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  1. I’ve been using the first two options from your list, Oliver. What a saver peers, hey, for curious designers! And I even trained my font recognition skills over time. So this will empower Sarah! Sharing-caring💫
    The 3rd one is what I needed. Thank youuu!🙏🏻
    I think your Bressay would look totally different in a black version. So, better to keep it this way, it speaks your personal brand’s voice more accurately. I’d suggest slightly shade the blue with 5-10% of black to it.

  2. Hey Oliver!
    I’m using Fonts Ninja browser extension for a couple of years now and I find it quite helpful. But there is one issue with it that I don’t stand. When you enable the extension by clicking on it, the code is wrapped in the extension’s code marks. So if you want to play in the inspector after checking with the Font Ninja, you should refresh the page to clear the code.
    I haven’t check it recently. Maybe they improved on this. But I already do this refresh automatically.

    1. I totally agree, Hrvoje! The issue still remains. Like you, I always have to remind myself to refresh before inspecting the code after using Fonts Ninja. But I guess that we are an edge use case 😂.

  3. Another handy – and simple – plugin is Type Sample. It used to have its own website where you could store and view type samples; now it is available from Typewolf:

    After adding it to the tool bar, you simply click “Type Sample” or however you named the plugin, hover over the website and it will reveal typeface names upon hover, sometimes after clicking on a piece of text.

    Sometimes it is buggy, but usually it does just what you want it to do.

    1. Very cool suggestion, Matthijs! Didn’t know that, and love that you can easily save a .png with it. It took some time for me to get what I should do to install it, but now I got it, I had to show the bookmark bar in my browser view setting.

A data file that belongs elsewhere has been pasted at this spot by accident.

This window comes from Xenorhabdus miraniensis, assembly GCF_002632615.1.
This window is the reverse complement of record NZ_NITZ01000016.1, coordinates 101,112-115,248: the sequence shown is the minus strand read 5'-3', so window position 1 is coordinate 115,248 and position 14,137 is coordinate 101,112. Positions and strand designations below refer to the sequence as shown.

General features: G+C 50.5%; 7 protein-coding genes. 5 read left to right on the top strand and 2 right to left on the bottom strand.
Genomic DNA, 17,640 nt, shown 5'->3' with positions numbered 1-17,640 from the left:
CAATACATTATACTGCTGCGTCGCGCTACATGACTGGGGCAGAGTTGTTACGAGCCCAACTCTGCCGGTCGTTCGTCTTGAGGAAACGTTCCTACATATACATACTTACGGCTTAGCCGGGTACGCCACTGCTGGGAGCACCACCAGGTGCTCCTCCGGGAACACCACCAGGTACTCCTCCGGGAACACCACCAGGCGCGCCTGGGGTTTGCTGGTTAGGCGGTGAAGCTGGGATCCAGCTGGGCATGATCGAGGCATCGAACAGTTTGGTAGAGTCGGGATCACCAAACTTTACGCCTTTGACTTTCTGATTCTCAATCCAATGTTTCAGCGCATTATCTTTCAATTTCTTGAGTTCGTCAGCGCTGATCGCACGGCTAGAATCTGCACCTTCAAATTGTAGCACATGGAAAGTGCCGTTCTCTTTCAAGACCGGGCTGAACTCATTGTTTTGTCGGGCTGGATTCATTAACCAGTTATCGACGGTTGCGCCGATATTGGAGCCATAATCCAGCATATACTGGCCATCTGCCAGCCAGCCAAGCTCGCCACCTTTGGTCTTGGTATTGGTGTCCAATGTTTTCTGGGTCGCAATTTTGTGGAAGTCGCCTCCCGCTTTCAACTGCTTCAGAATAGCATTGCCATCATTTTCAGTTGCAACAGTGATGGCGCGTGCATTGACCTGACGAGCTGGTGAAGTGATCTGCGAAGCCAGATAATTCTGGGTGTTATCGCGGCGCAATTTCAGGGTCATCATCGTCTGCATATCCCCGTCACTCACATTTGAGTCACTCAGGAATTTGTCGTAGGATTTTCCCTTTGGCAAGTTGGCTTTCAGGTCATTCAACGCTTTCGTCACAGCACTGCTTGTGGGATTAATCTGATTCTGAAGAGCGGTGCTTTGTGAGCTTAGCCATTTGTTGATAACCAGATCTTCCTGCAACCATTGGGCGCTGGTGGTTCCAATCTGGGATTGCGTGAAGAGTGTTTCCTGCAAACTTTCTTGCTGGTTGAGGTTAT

4. It’s not available for Safari, which is a minor annoyance as a Mac user, however I wanted to mention an alternative browser extension for Chrome and Firefox called Fontanello for finding fonts used on a website. Just right-click on a selected piece of text and see all the information from Fontanello.

  5. Hi Oliver

    I have just found you after ploughing through the back catalogue for Website 101 podcasts. My compliments, as I reckon your episode on Typography to be one of the best in all their 4 series.

    I’ve only been involved with the development of a website for 4 months after volunteering to setup a site for a local charity that my wife is involved with. I’m using the Jekyll
    site generator on my Markdown pages, so no CMS & by default I don’t get a choice of Fonts without setting up a custom theme (perhaps my next task !).

    So I was curious to try your recommended tools to find out what fonts my site is using. I used the Firefox ‘Fonts Ninga’ extension which reported Apple system & Monospace fonts.
    But using the Firefox dev console, it reported my web pages to be using dejavu sans, dejavu mono, nimbus sans.

    So my question is why the discrepancy ?


    1. Thanks for your super kind words, Chaz, happy you enjoyed the podcast episode. I had a lot of fun doing it 😉. Regarding your question – when I check out the site of the Prestbury Women’s Institute, I don’t see a difference in the dev tools on Firefox and Fonts Ninja. Both state apple-system and monospaced. There is no clue of Dejavue or Nimbus in the source code, either. So, not really sure what happened here … But I’m looking forward to seeing you pick a more distinct type choice! If you want to, let me know what you decided on!

  6. Safari Extension Warning:

    • Webpage Contents
    Can read sensitive information from webpages, including passwords, phone numbers, and credit cards. Can alter the appearance and behavior of webpages.

    This applies on all webpages.
    • Browsing History
    Can see when you visit all webpages.